What can I say about my dad? He is the most hardworking, loving and intelligent man I know. He would do anything in the world for me, my brother and my mom. He is a good man. Plain and simple. Of course, there are times when he drives us all nuts, but that’s part of his quintessential charm.
Dad is the life of every party. When his blue eyes twinkle, God only knows what he’s thinking or what’s coming next. He is definitely not the most politically correct person you will ever meet, but he is one of the most entertaining. The songs he wrote for his coworkers’ retirement parties were legendary. He even had backup singers. And those backup singers accompanied me during the retirement song I wrote and performed for him.
People who meet my mother for the first time usually start the conversation with, “We always wondered who could put up with him. Is he like that all the time?”
She answers, “Yes, he is. We’ve been together for over fifty years. And I haven’t killed him yet.”
However, there were times when we wondered if he was trying to kill us. His vacations were death-defying adventures. Seriously. If we didn’t come close to getting maimed or killed, it wasn’t a good vacation. He got several ideas from those nice people in National Geographic. That should paint you a better picture right there.
Imagine if you will a 9-year-old and a 12-year-old and their parents, wearing regular sneakers, carrying no food or water, clinging to chains driven into the side of a cliff with railroad spikes, navigating narrow ledges to reach Havasu Falls at the bottom of The Grand Canyon. Oh, I forgot to mention that we also had heavy camera equipment around our necks. That crazy family was us. We have the pictures and video to prove it.
Growing up, Dad was the cool dad. He rigged up a car stereo and 6×9 speakers in the garage, so we could listen to music outside. He would play oldies or rock, sometimes country. This was while the neighbor across the street was broadcasting Willie Nelson, or the soundtrack from Evita or the soundtrack from Les Mis.
Don’t get me wrong, I love Evita and Les Mis now, but listening to those soundtracks as a child was depressing. So, thank God, Dad’s system was louder. To this day, he still cranks it up loud. Of course now that might be because his hearing isn’t what it used to be.
When he would bring home a new car, the neighborhood boys would come over to “oooh” and “aaah” over it. They’d ask tons of questions that he was more than happy to answer. Then he’d spend the next two hours washing it.
I think I volunteered him to be the DJ for my 8th grade ’50s/’60s sock hop. He lugged his record player, a slew of records, stereo system and speakers to the school. Everybody, including the teachers, had a blast. He even came up with a trivia game and handed out prizes.
In high school, he took me to all of the Father/Daughter Dinner Dances. We danced energetically to the fast songs. And we serenaded each other as we danced to the slow songs. We were quite the pair!
He was proud when I followed in his footsteps and went to GMI Engineering & Management Institute. (It was General Motors Institute when he went there.) I was mortified when I had to explain my Dad’s nickname for me to my college roommate. She answered the phone, and he thought it was me and greeted her, “Hi, Poozlet!”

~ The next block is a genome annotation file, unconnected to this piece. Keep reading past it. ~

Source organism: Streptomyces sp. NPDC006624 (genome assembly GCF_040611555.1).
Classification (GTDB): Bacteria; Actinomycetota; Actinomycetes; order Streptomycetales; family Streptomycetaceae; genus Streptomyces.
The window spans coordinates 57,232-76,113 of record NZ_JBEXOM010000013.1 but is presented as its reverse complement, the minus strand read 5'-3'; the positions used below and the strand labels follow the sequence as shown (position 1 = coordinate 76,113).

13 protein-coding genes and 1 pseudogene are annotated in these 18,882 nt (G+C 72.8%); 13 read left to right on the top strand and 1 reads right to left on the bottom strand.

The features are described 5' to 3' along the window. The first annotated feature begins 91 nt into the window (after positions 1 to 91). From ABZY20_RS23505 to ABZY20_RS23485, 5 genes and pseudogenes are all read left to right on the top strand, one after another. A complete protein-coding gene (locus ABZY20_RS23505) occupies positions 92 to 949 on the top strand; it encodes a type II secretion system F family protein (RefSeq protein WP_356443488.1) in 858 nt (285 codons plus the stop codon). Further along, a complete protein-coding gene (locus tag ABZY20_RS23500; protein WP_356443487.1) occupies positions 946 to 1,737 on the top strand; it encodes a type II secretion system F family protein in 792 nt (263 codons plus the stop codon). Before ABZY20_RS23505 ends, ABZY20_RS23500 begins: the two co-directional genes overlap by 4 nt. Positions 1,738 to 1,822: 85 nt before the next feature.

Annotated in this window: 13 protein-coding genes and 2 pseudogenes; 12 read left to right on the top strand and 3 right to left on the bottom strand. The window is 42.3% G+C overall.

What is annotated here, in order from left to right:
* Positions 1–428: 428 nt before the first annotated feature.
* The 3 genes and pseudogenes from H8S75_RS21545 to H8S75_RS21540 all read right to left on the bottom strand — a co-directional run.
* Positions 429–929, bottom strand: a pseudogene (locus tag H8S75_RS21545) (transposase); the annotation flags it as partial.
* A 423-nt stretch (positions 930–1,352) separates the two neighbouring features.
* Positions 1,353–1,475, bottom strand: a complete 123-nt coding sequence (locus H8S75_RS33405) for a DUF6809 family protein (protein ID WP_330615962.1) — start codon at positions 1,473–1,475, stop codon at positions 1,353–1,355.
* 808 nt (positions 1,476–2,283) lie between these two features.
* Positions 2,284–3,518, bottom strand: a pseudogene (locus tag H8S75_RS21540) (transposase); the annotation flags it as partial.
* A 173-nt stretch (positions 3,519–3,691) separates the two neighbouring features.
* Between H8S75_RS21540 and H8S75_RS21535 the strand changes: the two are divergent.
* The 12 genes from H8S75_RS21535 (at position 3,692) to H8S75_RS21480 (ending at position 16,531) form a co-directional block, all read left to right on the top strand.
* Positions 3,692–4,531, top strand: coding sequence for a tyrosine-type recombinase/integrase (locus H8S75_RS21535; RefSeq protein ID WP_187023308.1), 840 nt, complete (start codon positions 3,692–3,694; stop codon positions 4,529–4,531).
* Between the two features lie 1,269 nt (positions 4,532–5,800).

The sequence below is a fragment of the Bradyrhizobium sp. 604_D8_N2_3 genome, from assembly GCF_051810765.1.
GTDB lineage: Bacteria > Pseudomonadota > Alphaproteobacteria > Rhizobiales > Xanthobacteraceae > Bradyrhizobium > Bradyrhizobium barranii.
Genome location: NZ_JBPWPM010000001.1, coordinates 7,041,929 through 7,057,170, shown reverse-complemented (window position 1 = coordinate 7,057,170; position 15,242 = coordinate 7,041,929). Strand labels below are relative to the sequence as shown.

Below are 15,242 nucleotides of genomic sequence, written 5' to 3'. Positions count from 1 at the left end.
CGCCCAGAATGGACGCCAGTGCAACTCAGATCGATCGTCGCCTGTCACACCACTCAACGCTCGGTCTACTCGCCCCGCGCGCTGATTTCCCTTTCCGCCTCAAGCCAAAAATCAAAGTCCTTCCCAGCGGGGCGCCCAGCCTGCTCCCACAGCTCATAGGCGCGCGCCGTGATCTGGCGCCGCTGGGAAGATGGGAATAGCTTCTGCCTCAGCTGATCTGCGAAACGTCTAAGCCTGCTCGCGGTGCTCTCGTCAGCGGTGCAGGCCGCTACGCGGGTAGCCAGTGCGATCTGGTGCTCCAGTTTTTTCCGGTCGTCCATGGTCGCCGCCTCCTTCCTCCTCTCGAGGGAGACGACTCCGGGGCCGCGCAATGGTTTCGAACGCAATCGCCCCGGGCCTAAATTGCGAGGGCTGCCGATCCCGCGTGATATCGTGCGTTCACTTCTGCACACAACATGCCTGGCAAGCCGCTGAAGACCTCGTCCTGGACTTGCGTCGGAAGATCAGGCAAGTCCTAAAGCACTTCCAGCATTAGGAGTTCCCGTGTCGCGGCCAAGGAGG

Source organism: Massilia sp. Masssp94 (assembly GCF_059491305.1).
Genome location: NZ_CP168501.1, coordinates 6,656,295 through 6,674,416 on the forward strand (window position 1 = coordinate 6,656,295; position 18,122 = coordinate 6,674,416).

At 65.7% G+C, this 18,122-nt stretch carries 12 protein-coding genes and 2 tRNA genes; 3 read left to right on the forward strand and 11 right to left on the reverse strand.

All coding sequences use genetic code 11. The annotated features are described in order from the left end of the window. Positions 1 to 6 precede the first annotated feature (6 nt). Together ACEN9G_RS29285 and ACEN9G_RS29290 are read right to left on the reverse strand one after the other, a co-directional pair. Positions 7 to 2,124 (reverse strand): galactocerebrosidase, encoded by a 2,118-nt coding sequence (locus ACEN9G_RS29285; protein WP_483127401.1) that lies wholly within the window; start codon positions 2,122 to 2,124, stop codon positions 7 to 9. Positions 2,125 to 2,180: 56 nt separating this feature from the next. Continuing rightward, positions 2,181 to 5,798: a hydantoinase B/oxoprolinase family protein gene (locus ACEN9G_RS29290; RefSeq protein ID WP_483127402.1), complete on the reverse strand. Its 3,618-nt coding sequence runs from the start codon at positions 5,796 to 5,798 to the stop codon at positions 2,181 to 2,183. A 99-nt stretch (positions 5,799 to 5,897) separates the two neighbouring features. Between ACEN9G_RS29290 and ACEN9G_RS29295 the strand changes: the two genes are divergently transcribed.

Yeah, don’t ask.
On my wedding day, we were alone in the bride’s room waiting to walk down the aisle. I was nervous, and he was making jokes trying to calm my nerves. But then he got serious for a moment. He said, “I’m assuming your mother had the talk with you.”
Oh dear God. Did he really just say that? I’m going to die now. Of embarrassment or something. I laughed. Mom and I had the talk when I was ten years old.
“Yeah, Dad. We had the talk.”
I wonder what he would have done if I had said, “No.” I can only imagine!
Mom and Dad came to stay with me when I had cancer. I remember waking up from surgery. Mom wore her usual cheerful caregiver smile. But Dad had what we now jokingly refer to as “Dad Face.”
“Dad Face” is the look he gets when he wants to fix whatever is wrong, but is helpless to do so. Because ultimately, it is out of his control. It’s a very concerned, worried, loving look.
Mom and I learned quickly that we had to assign him some tasks. That way he felt useful and accomplished something.
When I was going through my divorce, “Dad Face” returned. Heck, for a while, Mom even had “Dad Face.” Actually, almost everyone I knew had “Dad Face.” Hard not to since I was sobbing at the drop of a hat.
Anyway, now that Dad’s retired, he’s busier than ever. When he’s not out washing his cars or doing yardwork, he’s fishing. He frequently says, “A bad day of fishing is still better than the best day at work.”
Mr. Catch and Release has said it enough times, we believe him. Plus, he does come back with some really interesting fish stories. However, it still boggles the mind. This is a man who is always in a rush and hates waiting in lines. Yet, he will spend hours, days and sometimes weeks fishing. Sometimes on the shore or in a boat. Most of the time in waders standing chest deep in a stream.
Fly fishing is his favorite type of fishing. Although he sometimes uses corn. Niblets to be precise. From a can. Apparently, it works. He’s catching a lot of fish with niblets. Who knew? Niblets!
And when he’s not fishing, he’s planning meals. Breakfast with his brothers, Old Farts luncheons (his words, not mine), and dinners with everyone else my parents know. Their social calendar is booked out for weeks. They are popular people. Well, I guess with him you do get a meal and a comedy act.
Most of all, my Dad wants me to be happy and feel loved. I consider myself very lucky, blessed, happy and loved because I have him for a Dad. And no matter how old I get, I will always be his little girl.
Copyright © 2014 by Suzanne Purewal